What is the Best OS for Squid?
This is an all-time favourite FAQ, bound to show up every now and then Squid Users mailing-list.
Generally speaking, any modern Linux, Unix-like operating system will offer similarly good performance. A technically sensible administrator will choose the best tool for the job, which means whatever OS she is most comfortable with.
Several Linux distributions, FreeBSD, OpenBSD and Windows tend to be common choices.
Tuning for More
What matters the most to obtain the most out of any setup is to properly tune a few parameters. In priority order:
- amount of physical memory available
- the more the better, squid performance will suffer badly if parts of it are swapped out of core memory
- CPU speed and core count
- few faster cores are better than many slow cores. SMP Squid can currently operate most efficiently with 4-8 fast cores
- only the physical cores are useful, hyper-threaded "cores" can actually reduce performance given Squid's workloads and use patterns
- Number of harddrives used for cache and their architecture
squid disk access patterns hit particularly hard RAID systems - especially RAID4/5. Since the data are not by definition valuable, it is recommended to run the cache_dirs on JBOD ("just a bunch of disks", in other words NO RAID) (see SquidFaq/RAID)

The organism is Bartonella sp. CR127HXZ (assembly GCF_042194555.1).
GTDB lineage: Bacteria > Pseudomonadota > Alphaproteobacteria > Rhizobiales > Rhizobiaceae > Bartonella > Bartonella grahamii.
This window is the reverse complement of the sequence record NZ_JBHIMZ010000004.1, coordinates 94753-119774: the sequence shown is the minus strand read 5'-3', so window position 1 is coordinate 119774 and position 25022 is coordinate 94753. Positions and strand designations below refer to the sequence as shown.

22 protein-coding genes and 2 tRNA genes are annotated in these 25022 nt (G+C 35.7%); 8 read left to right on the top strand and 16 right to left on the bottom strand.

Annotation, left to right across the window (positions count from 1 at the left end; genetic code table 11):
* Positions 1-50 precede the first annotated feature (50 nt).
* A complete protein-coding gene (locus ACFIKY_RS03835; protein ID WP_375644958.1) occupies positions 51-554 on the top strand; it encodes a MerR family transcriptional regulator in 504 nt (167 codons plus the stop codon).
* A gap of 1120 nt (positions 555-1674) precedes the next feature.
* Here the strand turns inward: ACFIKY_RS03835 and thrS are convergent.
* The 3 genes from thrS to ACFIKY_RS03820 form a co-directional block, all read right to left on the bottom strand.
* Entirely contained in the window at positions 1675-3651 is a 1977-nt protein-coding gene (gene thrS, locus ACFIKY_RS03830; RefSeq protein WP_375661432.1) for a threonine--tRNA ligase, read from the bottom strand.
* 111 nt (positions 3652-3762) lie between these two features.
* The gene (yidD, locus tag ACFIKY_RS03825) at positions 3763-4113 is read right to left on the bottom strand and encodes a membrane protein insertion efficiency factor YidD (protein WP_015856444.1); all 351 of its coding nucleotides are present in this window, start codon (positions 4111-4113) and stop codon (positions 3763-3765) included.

- of course the disk type matters: SSD performs better than HDD (but be mindful about lifecycle), 15kRPM is better than 5.4kRPM, etc.
- noatime mount option
- atime is just useless for cache data - squid does its own timestamping, mounting the filesystem with the noatime option just saves a whole lot of writes to the disks
- amount of space used
- always leave about 20% of free space on the filesystems containing your cache_dirs: generally FS performance degrades dramatically if used space exceeds 80%
- type of filesystem
- only applies on OSes which offer multiple choices (except for a few really bad choices of FS). see below.
On systems with synchronous directory updates (Solaris, some BSD versions)
- mount option to enable asynchronous directory updates, or preferably a filesystem meta journal on a separate device taking the heat of directory updates.